Monday, December 15, 2008


I saw Milk at the Castro on Saturday night. If you live in San Francisco and have yet to do this, you should probably get on it.

For anyone who's not following movies, doesn't live in a major city that's playing it, or has managed to stay under a rock when it comes to cinema, Milk is the true story of Harvey Milk, the first openly gay public official in San Francisco. He was killed in 1978 by another supervisor, in an act that stunned the city and will forever tarnish San Francisco's history. (I would have given you a spoiler alert, but that's sort of like when people reminded you that the ship sunk in that big boat movie a few years back. You should know how this story ends.) 

The film couldn't have come out at a more poignant time. One of the biggest moments in the movie is when Prop. 6, an initiative to keep gay and lesbian teachers (and anyone that supports them) from working in the public schools, failed. It was around this point that I started uncontrollably sobbing. I'm not a crier. It's not really my thing. But seeing all these people getting to dance in the street for gay rights only made me think, "That should have been me." And once that thought hits you, you can't let go of it. And if you're me, it'll mean you continue crying until the lights come up in the theater.

The movie is stunning. Truly. I know what Sean Penn looks like and might be able to do a quick illustration of him off the top of my head. But he becomes this character. He is funny, he's a little awkward, and he makes you fall in love with him. His supporting cast is absolutely fantastic. They capture the spirit of the 1970s in San Francisco: over the top, but with a mission, because they're more than a little scared. This is not the flamboyant, out-and-proud Castro district of 2008. This is people coming together because they need each other's help.

If you live in San Francisco, please do not go see the movie at any other theater. Please have the experience of seeing it across the street from where this movie actually happened. There is no greater landmark for the neighborhood than the giant neon "CASTRO" sign outside of the theater, and we are exposed to grainy 1970s footage of it over and over in the film. You are sitting in the building you are seeing on the screen. People laughed and cheered, everyone got the little jokes and the ironic parallels to our current time, people cried together. Gus Van Sant manages to take one of the most tragic events of San Francisco's history and turn it into a beautiful celebration of life and a reminder of where we came from.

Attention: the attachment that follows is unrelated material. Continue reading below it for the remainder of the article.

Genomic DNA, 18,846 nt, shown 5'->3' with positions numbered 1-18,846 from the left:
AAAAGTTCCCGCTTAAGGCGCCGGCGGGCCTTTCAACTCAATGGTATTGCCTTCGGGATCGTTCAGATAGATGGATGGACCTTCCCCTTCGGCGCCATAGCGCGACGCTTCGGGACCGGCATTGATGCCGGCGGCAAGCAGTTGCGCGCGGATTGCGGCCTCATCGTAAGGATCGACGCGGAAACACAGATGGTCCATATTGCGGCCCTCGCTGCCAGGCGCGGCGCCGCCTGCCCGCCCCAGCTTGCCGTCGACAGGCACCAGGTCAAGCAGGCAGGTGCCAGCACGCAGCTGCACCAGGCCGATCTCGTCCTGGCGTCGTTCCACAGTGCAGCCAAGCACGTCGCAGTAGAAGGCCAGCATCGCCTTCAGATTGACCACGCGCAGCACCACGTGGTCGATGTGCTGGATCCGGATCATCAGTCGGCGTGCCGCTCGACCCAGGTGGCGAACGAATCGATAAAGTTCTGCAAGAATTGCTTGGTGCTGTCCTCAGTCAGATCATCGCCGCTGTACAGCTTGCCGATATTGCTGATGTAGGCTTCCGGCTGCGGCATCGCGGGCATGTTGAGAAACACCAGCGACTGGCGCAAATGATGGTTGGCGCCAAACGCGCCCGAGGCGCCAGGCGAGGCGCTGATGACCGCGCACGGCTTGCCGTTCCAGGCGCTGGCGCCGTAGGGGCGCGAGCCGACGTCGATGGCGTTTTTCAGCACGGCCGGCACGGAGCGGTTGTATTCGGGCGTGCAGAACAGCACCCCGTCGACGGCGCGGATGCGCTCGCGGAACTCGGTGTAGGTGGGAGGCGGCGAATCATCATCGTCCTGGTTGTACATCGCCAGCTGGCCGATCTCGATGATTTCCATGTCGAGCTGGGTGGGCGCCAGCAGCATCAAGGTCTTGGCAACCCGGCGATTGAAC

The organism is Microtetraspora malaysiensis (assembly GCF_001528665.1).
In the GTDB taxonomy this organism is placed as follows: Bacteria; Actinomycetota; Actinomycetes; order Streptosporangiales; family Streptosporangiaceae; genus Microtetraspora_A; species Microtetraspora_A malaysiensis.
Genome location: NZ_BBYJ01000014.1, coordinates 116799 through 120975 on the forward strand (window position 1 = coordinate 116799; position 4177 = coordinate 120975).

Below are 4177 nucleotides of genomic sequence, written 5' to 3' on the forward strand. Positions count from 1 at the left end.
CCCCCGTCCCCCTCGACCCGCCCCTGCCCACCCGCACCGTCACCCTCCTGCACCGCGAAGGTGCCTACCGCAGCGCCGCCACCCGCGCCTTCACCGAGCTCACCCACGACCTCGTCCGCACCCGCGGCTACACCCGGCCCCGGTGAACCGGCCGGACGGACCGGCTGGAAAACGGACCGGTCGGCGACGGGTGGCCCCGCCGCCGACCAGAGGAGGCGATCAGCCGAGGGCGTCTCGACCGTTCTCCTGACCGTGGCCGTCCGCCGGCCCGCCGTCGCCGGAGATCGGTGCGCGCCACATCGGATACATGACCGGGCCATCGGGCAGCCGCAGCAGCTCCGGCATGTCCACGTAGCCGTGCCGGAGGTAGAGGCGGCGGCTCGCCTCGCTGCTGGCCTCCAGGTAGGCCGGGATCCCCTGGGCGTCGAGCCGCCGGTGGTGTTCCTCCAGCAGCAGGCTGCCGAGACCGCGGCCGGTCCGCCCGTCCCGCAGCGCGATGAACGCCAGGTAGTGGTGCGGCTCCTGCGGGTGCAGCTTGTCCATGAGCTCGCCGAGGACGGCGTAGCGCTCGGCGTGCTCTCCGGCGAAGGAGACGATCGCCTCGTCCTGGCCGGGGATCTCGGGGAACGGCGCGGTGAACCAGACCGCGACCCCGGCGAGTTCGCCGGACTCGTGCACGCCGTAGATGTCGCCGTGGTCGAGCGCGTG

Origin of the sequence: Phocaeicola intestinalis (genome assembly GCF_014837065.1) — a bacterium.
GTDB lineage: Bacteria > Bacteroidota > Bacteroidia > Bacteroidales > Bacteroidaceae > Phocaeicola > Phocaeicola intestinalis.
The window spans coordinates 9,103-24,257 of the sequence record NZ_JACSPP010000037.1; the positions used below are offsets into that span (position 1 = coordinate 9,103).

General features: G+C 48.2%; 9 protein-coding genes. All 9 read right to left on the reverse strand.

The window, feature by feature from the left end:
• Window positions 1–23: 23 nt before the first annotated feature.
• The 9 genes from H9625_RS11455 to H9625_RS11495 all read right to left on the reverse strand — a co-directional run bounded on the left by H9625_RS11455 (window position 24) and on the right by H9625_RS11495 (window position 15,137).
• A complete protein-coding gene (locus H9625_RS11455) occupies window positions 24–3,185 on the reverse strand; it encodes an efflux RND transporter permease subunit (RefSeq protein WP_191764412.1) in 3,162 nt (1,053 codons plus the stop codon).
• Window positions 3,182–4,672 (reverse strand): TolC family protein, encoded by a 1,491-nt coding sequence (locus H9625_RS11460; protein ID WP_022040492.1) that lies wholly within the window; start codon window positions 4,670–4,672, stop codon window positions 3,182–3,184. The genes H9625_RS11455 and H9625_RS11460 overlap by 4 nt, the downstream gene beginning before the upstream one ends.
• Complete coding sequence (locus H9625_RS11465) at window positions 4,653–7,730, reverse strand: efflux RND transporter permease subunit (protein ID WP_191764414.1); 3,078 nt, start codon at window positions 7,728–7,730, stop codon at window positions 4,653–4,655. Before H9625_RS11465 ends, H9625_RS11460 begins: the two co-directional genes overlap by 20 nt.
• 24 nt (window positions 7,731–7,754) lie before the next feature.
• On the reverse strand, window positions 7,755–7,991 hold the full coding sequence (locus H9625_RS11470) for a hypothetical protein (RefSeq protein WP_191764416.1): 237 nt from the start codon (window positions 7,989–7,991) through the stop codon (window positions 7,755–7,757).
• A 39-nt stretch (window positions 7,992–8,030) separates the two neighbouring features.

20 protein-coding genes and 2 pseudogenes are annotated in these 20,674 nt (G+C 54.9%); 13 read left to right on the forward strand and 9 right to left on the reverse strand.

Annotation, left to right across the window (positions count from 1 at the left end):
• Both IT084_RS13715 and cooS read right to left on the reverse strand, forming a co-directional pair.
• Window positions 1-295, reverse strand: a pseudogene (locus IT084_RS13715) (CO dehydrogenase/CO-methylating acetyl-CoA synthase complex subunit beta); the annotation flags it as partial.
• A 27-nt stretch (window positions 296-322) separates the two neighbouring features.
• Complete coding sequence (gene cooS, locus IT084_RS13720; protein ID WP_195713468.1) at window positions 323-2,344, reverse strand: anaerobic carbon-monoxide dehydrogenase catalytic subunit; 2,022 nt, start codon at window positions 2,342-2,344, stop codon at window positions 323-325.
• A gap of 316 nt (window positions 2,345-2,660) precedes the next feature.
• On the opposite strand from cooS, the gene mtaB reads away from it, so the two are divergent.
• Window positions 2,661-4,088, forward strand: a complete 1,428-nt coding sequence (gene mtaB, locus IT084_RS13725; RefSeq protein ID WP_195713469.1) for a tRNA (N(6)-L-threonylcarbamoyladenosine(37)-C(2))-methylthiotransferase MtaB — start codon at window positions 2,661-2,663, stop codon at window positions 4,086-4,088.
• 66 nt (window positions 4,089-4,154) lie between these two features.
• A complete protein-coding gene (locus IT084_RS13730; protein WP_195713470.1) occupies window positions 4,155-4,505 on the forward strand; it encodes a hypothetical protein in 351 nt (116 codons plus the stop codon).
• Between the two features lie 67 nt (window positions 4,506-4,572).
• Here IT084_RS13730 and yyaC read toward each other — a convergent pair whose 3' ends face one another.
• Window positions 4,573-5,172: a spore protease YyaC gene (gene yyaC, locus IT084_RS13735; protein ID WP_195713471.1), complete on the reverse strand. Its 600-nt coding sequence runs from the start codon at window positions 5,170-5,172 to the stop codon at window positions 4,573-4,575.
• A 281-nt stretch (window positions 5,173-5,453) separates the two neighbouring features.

If Prop. 8 would have lost, we could have all left, gone out and had a drink, and congratulated ourselves for continuing his legacy. But it passed. I wish the movie had come out before the election - not that I necessarily think THAT would have turned the tables, but still. I think everyone got complacent. I kept my voter registration in Ohio (to my defense, by the time I had to register in California, I didn't know if I was permanently relocating here or not), mostly because I thought they needed my Obama vote more. This state is full of transplants like me. I think we all just assumed that Prop. 8 would fail because, come on, it's California. Of COURSE we're not going to pass this crazy proposition.

If you have the opportunity, go see Milk. I've already admitted how much I cried, which means you don't have to feel badly if you do. Promise.

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